The base header may be followed by options in an optimized Type-Length-Value format. CoAP is by default bound to UDP and optionally to DTLS, providing a high level of communications security.

Any bytes after the headers in the packet are considered the message body. The length of the message body is implied by the datagram length. When bound to UDP, the entire message must fit within a single datagram.

CoAP Protocol Applications:

In many CoAP application domains it is essential to have the ability to address several CoAP resources as a group, instead of addressing each resource individually (e.g. to turn on all the CoAP-enabled lights in a room with a single CoAP request triggered by toggling the light switch).

To address this need, the IETF has developed an optional extension for CoAP in the form of an experimental RFC: Group Communication for CoAP – RFC 7390. This extension relies on IP multicast to deliver the CoAP request to all group members.

The use of multicast has certain benefits such as reducing the number of packets needed to deliver the request to the members.

However, multicast also has its limitations such as poor reliability and being cache-unfriendly.

An alternative method for CoAP group communication that uses unicasts instead of multicasts relies on having an intermediary where the groups are created.

Clients send their group requests to the intermediary, which in turn sends individual unicast requests to the group members, collects the replies from them, and sends back an aggregated reply to the client.

Although the protocol standard includes provisions for mitigating the threat of DDoS amplification attacks these provisions are not implemented in practice.

The protocol supports the caching of responses in order to efficiently fulfill requests. Simple caching is enabled using freshness and validity information carried with CoAP responses. A cache could be located in an endpoint or an intermediary.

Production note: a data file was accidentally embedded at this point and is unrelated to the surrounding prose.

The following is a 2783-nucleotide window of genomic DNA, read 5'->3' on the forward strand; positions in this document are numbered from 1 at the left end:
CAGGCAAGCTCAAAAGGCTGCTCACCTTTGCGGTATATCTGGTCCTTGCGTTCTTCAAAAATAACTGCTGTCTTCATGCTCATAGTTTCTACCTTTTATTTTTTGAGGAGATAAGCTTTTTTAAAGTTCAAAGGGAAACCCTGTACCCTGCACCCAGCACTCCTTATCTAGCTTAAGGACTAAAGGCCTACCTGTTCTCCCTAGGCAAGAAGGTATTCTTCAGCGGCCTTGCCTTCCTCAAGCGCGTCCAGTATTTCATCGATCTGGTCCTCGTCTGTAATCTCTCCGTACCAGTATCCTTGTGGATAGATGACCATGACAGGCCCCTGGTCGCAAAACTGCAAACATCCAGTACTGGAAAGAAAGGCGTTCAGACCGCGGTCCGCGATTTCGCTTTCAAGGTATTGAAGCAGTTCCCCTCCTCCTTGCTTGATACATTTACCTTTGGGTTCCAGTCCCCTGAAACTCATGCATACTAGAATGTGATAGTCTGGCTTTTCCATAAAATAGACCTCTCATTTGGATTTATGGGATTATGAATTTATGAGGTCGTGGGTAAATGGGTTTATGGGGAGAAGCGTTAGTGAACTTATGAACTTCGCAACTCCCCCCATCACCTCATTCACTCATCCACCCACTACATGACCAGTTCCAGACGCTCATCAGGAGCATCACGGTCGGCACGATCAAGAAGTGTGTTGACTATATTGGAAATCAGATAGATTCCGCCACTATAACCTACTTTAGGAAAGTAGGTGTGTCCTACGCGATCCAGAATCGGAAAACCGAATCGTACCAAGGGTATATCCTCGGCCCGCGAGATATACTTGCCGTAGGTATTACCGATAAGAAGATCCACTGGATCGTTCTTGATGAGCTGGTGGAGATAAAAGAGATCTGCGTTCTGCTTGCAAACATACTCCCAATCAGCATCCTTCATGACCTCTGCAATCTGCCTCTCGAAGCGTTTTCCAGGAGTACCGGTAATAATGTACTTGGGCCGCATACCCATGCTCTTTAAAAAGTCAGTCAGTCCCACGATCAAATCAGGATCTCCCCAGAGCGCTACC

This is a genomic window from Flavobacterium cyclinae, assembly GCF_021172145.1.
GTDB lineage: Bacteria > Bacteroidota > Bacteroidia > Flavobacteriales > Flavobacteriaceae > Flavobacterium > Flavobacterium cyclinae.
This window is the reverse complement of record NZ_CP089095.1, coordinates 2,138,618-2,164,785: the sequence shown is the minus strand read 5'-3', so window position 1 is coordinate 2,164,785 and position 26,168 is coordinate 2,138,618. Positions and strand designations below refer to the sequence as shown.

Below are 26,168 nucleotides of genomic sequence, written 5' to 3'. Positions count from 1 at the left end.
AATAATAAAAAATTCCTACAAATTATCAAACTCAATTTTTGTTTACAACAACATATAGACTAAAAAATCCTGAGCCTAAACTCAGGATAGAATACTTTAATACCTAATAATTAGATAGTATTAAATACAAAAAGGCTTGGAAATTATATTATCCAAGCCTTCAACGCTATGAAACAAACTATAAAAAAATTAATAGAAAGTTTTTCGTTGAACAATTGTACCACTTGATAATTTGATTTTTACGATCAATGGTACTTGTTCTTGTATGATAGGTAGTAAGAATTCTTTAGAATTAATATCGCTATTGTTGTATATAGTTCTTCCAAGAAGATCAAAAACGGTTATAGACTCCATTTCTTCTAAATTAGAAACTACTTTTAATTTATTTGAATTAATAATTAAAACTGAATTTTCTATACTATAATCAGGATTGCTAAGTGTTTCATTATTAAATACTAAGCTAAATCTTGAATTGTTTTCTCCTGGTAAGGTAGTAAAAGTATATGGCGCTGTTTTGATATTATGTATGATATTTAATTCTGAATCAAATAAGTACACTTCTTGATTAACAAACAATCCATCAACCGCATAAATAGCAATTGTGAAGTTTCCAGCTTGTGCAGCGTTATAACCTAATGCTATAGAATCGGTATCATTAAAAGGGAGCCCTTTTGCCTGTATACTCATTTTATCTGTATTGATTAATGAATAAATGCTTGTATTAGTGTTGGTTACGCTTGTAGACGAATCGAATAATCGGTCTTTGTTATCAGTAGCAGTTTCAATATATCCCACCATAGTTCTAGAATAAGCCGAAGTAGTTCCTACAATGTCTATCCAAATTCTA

See also: MQTT and CoAP: IoT Developers dilemma


As CoAP was designed according to the REST architecture [REST], and thus exhibits functionality similar to that of the HTTP protocol, it is quite straightforward to map from CoAP to HTTP and from HTTP to CoAP.  

Such a mapping may be used to realize an HTTP REST interface using CoAP or to convert between HTTP and CoAP. Some messages do not require an acknowledgement.

This is particularly true for messages that are repeated regularly for application requirements, such as repeated readings from a sensor where eventual success is sufficient.

CoAP servers generally reply to a request packet with a response packet.  This response packet may be significantly larger than the request packet.

An attacker might use CoAP nodes to turn a small attack packet into a larger attack packet, an approach known as amplification.

There is therefore a danger that CoAP nodes could become implicated in denial-of-service (DoS) attacks by using the amplifying properties of the protocol: an attacker that is attempting to overload a victim but is limited in the amount of traffic it can generate and use amplification to generate a larger amount of traffic.

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Sura Kazan
Sura Kazan is an engineering student with a keen interest in the Internet of Things (IoT), and its effects on the aerospace and automobile industries.